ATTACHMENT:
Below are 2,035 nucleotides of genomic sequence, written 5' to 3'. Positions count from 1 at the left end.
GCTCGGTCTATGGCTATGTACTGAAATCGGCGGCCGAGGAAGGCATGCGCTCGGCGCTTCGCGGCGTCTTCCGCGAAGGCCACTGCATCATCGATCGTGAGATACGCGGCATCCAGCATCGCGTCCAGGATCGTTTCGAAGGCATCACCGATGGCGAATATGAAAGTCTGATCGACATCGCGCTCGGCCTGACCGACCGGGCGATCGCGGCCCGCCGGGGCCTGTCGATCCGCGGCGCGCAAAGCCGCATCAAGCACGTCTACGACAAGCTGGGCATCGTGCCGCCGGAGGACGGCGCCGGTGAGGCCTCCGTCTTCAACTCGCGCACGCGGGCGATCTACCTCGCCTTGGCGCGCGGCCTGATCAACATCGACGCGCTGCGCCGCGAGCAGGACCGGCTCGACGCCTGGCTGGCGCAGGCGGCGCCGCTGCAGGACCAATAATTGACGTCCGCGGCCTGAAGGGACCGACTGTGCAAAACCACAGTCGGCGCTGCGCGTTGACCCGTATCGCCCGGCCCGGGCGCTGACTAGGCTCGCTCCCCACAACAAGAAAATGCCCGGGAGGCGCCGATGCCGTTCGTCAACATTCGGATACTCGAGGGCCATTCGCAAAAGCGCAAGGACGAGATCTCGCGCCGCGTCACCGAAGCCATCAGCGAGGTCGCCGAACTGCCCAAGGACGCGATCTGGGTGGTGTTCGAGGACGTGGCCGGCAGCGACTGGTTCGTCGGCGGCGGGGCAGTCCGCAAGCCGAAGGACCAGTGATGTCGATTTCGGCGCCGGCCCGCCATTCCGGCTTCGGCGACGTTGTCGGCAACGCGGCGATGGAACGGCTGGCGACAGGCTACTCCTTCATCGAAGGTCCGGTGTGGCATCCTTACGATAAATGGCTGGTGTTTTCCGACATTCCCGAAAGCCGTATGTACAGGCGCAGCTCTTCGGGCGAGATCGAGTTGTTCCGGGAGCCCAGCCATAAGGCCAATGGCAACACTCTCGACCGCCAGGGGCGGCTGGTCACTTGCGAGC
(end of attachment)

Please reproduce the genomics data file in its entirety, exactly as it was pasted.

Below are 2,035 nucleotides of genomic sequence, written 5' to 3'. Positions count from 1 at the left end.
GCTCGGTCTATGGCTATGTACTGAAATCGGCGGCCGAGGAAGGCATGCGCTCGGCGCTTCGCGGCGTCTTCCGCGAAGGCCACTGCATCATCGATCGTGAGATACGCGGCATCCAGCATCGCGTCCAGGATCGTTTCGAAGGCATCACCGATGGCGAATATGAAAGTCTGATCGACATCGCGCTCGGCCTGACCGACCGGGCGATCGCGGCCCGCCGGGGCCTGTCGATCCGCGGCGCGCAAAGCCGCATCAAGCACGTCTACGACAAGCTGGGCATCGTGCCGCCGGAGGACGGCGCCGGTGAGGCCTCCGTCTTCAACTCGCGCACGCGGGCGATCTACCTCGCCTTGGCGCGCGGCCTGATCAACATCGACGCGCTGCGCCGCGAGCAGGACCGGCTCGACGCCTGGCTGGCGCAGGCGGCGCCGCTGCAGGACCAATAATTGACGTCCGCGGCCTGAAGGGACCGACTGTGCAAAACCACAGTCGGCGCTGCGCGTTGACCCGTATCGCCCGGCCCGGGCGCTGACTAGGCTCGCTCCCCACAACAAGAAAATGCCCGGGAGGCGCCGATGCCGTTCGTCAACATTCGGATACTCGAGGGCCATTCGCAAAAGCGCAAGGACGAGATCTCGCGCCGCGTCACCGAAGCCATCAGCGAGGTCGCCGAACTGCCCAAGGACGCGATCTGGGTGGTGTTCGAGGACGTGGCCGGCAGCGACTGGTTCGTCGGCGGCGGGGCAGTCCGCAAGCCGAAGGACCAGTGATGTCGATTTCGGCGCCGGCCCGCCATTCCGGCTTCGGCGACGTTGTCGGCAACGCGGCGATGGAACGGCTGGCGACAGGCTACTCCTTCATCGAAGGTCCGGTGTGGCATCCTTACGATAAATGGCTGGTGTTTTCCGACATTCCCGAAAGCCGTATGTACAGGCGCAGCTCTTCGGGCGAGATCGAGTTGTTCCGGGAGCCCAGCCATAAGGCCAATGGCAACACTCTCGACCGCCAGGGGCGGCTGGTCACTTGCGAGC